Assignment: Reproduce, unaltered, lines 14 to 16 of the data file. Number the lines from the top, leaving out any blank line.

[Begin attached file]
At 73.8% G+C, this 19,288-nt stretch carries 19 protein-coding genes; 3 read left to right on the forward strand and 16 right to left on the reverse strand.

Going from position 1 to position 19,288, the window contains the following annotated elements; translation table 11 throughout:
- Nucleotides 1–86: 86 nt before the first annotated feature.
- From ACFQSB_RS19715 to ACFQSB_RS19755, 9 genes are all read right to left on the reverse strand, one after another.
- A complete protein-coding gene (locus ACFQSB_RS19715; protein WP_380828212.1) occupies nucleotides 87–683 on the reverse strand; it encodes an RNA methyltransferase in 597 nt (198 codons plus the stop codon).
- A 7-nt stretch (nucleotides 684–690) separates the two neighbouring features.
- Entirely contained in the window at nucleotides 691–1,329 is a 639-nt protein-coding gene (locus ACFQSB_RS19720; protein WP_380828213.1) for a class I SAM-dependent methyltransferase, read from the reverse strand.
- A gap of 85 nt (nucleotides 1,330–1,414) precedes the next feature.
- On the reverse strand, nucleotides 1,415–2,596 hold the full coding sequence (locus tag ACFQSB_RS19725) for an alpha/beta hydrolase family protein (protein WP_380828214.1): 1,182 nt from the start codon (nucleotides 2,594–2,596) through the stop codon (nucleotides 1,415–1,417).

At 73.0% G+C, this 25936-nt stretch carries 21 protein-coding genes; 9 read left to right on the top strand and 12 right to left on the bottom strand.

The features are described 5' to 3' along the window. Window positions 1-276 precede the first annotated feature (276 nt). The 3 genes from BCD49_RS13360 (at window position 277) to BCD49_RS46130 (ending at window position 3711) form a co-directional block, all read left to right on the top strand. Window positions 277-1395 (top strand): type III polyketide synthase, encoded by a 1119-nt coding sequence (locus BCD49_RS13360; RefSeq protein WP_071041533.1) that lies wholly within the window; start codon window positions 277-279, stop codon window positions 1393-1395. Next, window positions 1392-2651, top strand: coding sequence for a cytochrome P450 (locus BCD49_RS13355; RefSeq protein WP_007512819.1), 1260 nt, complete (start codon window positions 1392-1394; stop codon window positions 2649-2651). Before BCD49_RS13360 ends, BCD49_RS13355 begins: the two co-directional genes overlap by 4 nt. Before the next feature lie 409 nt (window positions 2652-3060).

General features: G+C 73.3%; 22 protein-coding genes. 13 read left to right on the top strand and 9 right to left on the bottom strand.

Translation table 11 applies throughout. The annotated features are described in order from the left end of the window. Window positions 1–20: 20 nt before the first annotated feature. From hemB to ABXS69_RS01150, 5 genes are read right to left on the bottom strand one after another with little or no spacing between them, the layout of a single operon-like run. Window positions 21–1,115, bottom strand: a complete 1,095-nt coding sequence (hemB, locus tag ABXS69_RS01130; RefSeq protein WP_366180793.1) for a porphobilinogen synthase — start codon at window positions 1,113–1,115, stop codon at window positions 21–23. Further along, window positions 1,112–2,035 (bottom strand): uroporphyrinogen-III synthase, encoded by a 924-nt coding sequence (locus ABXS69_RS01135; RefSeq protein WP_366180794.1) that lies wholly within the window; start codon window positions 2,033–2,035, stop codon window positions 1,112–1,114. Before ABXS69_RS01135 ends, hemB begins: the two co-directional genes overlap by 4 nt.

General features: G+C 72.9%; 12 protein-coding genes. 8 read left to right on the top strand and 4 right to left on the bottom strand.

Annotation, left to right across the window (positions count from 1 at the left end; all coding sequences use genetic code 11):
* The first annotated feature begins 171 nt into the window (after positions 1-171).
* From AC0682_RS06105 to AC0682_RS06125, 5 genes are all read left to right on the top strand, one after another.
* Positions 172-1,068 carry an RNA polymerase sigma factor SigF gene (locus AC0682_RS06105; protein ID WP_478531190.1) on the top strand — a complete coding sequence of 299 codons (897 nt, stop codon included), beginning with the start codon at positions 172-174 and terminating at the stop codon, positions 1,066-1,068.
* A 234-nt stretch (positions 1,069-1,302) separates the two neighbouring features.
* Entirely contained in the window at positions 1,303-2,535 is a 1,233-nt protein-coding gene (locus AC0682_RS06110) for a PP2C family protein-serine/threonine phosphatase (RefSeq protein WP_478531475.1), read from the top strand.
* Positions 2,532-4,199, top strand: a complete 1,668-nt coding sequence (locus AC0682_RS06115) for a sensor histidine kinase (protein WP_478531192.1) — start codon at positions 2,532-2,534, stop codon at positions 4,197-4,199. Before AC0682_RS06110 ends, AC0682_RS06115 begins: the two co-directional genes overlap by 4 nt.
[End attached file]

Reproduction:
General features: G+C 72.9%; 12 protein-coding genes. 8 read left to right on the top strand and 4 right to left on the bottom strand.

Annotation, left to right across the window (positions count from 1 at the left end; all coding sequences use genetic code 11):
* The first annotated feature begins 171 nt into the window (after positions 1-171).